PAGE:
For many students, few things are more intimidating than the first day of school. Whether you’re a toddler resisting kindergarten, a teenager entering high school, or a young adult who has decided to study abroad in Italy – you’ll always get that familiar twinge of excitement and anxiety once September approaches. Some university students feel nervous about trading the familiar hallways of high school for the cavernous lecture auditoriums of typical universities. They wonder how they’ll meet new friends or speak up in class in front of hundreds of strangers – and a distant professor behind a far-off podium.
Attending a school with smaller class sizes is an obvious way to ease these anxieties. But did you know that there are also other substantial gains to be made from studying in a more close-knit setting? Take a closer look at how a smaller classroom can actually promote deeper, more meaningful learning.
Reduced Fear of Participation
Surrounded by fewer unfamiliar faces, students are far more likely to participate in class discussions. Educators have long understood that asking questions, voicing concerns and articulating opinions contributes to authentic active learning. Rather than passively listening to a lecturer without participating, active learners absorb concepts better and find their classes more personally rewarding.
Personalized education is not often found in schools that have larger classrooms, because there are simply too many students to accommodate. However, teachers who work in a smaller class setting have the opportunity to focus on each student individually and truly get to know their unique strengths and weaknesses. By forming more personalized relationships with their students, small-class professors can customize lectures, assignments and learning plans to suit the needs of diverse learners.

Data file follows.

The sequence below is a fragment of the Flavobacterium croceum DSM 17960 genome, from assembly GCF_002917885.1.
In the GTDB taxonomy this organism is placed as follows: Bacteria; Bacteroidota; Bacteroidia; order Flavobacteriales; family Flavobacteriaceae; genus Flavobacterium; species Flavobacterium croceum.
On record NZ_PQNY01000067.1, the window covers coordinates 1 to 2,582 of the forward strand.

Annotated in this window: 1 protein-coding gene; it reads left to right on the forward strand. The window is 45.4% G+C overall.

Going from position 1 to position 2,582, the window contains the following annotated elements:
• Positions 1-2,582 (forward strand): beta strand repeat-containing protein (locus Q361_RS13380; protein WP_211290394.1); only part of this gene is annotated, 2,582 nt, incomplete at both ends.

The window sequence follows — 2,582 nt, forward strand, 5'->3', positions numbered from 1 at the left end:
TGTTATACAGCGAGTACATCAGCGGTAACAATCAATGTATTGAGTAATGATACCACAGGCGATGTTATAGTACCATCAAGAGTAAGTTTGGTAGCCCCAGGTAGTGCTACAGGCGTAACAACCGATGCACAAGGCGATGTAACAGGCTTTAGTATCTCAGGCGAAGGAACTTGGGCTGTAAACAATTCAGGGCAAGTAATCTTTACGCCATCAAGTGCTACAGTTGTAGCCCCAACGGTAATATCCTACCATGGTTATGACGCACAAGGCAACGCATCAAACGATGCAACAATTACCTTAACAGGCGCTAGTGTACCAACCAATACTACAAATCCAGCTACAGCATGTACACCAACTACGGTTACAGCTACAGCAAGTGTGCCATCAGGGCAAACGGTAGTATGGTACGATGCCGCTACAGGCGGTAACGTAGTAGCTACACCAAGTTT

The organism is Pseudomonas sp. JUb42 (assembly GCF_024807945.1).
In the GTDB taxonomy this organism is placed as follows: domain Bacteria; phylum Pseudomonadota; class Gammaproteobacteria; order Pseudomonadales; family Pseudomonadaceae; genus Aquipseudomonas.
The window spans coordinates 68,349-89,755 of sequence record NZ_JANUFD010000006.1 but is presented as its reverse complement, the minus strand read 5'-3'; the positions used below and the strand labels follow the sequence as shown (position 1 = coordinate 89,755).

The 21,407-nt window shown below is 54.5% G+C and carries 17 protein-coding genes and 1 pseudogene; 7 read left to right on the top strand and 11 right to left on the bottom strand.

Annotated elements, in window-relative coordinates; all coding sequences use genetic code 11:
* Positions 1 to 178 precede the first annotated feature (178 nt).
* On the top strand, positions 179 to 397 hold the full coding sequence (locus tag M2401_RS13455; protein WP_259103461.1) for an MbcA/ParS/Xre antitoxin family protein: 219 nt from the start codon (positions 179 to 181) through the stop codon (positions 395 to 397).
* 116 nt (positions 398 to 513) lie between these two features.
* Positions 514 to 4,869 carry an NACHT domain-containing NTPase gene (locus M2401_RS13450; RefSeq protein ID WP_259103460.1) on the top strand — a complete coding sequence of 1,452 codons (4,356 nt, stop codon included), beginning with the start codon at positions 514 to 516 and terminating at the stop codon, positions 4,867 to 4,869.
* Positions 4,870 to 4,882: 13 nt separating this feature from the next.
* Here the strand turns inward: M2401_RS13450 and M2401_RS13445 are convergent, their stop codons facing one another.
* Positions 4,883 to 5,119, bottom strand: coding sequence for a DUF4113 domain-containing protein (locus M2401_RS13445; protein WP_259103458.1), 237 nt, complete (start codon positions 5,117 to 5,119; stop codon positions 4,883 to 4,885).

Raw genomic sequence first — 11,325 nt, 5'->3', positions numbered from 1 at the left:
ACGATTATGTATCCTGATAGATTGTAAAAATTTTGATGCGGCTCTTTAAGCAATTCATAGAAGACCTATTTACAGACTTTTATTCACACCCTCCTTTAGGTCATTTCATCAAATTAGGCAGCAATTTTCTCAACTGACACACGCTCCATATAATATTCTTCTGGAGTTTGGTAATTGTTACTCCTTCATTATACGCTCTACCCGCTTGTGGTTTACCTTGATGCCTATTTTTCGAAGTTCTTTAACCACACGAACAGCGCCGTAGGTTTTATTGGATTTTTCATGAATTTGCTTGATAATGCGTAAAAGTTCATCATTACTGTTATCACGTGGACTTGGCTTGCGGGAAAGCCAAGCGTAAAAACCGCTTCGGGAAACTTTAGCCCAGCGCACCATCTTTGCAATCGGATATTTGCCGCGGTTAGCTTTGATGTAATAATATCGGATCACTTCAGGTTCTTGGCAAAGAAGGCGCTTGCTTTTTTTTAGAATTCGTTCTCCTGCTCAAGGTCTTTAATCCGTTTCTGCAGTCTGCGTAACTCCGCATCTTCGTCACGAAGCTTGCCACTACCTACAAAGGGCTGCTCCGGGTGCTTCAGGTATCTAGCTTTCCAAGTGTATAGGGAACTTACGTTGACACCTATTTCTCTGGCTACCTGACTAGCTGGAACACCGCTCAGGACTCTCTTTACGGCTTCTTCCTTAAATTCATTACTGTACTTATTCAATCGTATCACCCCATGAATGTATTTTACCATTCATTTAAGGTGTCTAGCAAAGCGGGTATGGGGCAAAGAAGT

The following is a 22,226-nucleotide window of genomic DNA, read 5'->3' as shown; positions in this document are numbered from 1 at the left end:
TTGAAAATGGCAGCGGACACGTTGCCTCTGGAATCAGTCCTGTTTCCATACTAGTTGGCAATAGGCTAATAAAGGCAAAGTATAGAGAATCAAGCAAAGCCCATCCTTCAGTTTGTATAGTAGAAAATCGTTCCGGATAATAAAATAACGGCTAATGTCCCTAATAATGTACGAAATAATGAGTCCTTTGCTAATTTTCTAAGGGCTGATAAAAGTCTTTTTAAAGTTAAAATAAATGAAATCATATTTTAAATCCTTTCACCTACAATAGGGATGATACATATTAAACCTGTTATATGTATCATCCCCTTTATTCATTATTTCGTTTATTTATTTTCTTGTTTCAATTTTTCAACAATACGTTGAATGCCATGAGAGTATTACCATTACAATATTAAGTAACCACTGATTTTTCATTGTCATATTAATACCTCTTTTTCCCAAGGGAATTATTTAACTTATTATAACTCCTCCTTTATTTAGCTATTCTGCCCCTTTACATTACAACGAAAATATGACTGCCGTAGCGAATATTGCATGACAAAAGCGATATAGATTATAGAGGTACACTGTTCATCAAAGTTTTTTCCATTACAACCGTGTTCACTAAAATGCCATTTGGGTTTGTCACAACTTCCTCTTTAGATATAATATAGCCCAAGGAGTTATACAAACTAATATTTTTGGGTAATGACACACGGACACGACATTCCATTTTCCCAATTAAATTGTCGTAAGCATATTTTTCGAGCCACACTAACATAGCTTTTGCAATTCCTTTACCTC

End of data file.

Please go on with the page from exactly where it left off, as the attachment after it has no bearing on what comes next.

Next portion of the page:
Everyone learns at a different pace, and if your teacher can determine how to approach a concept in a way that you’ll understand, you’re more likely to do well and earn higher grades—which will open up doors to graduate school or help launch a professional career.
It shouldn’t come as a surprise that when you’re part of a classroom with fewer students, you’re more likely to make connections and build friendships. Study abroad and degree seeking students who attend an American university in Rome are particularly interested in making new friends from around the world – and smaller class sizes make those networks easier to grow and maintain. In fact, learning how to establish social networks is an incredibly useful tool beyond university in the professional marketplace. Students attending smaller sized universities often gain a competitive edge when it comes to reaching out and making new contacts – which they leverage when entering the workforce.
If you plan to study in Italy, a smaller class can result in better access to local learning opportunities. Imagine trying to organize a fieldtrip for 400 students in a standard university class? There’s a reason why most traditional colleges confine learning to the lecture hall!
On the other hand, if you’re part of a smaller group, field trips and local travel suddenly become possible – and an integral part of your course curriculum. After all, the most authentic learning comes from doing, exploring, experiencing and sharing!
What other advantages to you think come with small class sizes?